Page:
The weighing station 16 is shown in more detail in FIGS. 2 and 3. As can be seen in FIG. 2, the frame 10 has a pair of opposed side walls 10A,10B between which the chains extend. The weighing station 16 has a pair of weighing units 30,32 of identical construction and so the construction of the weighing unit 30 only will be described here. The weighing unit 30 has a platform 34 including four elongate platform members 36A-36D laterally spaced across the width of the conveying path. Each member 36A-36D has a first, depending leg 38 fixed to a shaft 40 which is journalled between apertures 42 in opposed triangular plates 44.

A second aperture 46 of one of the plates 44 is pivotally mounted to an L-shaped arm 48 and coupled for rotary drive to a pneumatically operated cylinder 50.

Each member 36A-36D has a second, depending leg 52 fixed to a shaft 54 which is journalled between openings 56 in second triangular plates 58. A second, lower aperture 60 in each plate 58 is pivotally mounted to the arm 48.

The endmost pairs of plates 44,58 have upper apertures 45,59 which are connected by a link 61 so that the plate 58 is rotated upon rotation of the plate 44.

Each platform 34 is movable between a retracted position (as shown for the weighing unit 32) in which the platform 34 is beneath the upper run of the chains and the support bars and an extended or weighing position (as shown for the weighing unit 30) in which the platform 34 is above the upper run of the chains and the support bars. This movement is achieved by suitably rotating the cylinders 50 in a clockwise direction (to move to the weighing position) and an anti-clockwise direction (to move to the retracted position). It will further be noted that this movement includes not only a vertical component but also a horizontal component. Thus, as the platform 34 is moved from its retracted position to its weighing position, it will move a small distance horizontally in the direction of tray travel. It has been found that a vertical movement of no more than 10-15 mm is sufficient accompanied by a horizontal movement of 7-12 mm. Lift operation takes around 100 ms. Operation is started before the chain comes to a stop, to allow for inherent delays in pneumatic operation, thus optimising the weighing cycle. This enables the dwell time of the conveyor to be as small as possible.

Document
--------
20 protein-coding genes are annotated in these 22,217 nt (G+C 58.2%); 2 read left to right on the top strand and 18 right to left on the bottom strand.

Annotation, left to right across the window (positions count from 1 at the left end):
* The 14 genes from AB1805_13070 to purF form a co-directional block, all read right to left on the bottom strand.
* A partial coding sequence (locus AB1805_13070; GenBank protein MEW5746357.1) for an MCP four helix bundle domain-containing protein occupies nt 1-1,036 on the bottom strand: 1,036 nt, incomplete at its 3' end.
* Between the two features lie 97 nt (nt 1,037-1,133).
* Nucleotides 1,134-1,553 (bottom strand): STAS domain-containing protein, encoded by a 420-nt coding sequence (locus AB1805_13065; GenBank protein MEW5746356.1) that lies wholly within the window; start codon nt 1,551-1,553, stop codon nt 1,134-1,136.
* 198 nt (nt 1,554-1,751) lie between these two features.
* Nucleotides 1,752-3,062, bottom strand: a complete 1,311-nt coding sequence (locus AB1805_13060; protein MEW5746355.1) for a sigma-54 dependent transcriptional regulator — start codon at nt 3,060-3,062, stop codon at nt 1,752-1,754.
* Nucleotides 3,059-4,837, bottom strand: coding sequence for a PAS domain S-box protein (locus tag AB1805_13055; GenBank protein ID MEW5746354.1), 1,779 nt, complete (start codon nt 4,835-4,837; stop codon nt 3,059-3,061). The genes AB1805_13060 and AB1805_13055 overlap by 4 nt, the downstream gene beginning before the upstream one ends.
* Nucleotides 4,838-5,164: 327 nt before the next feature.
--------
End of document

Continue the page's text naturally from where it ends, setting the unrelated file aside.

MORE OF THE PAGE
The horizontal movement enables the tray carried on the platform to be moved away from the adjacent pusher members so as to minimize the risk of interference between the pusher members and the tray although the pusher members still protrude above the level of the platform when in its weighing position.

Each arm 48 is supported on a respective load cell 70, the load cells being mounted on a fixed framework 72. The load cells 70 measure the weight of a tray on the platforms 34 when in the weighing position.

Each platform 34 is designed to accommodate a single tray so that when it is moved to its weighing position, the tray weight can be detected by the corresponding load cell. By having two weighing units 30,32, it is possible to weigh two trays at the same time.

As in conventional systems, once a tray has been weighed, if its weight falls within an acceptable limit it then passes to the collation area 20 but otherwise will be rejected through the rejection point 18.

FIG. 4 shows part of a second example of the transport system, which has a different weighing system to that of the first example shown in FIGS. 1 to 3. The systems of the two examples are otherwise identical. The weighing system shown in FIG. 4 is adapted for use with a continuous motion transport system.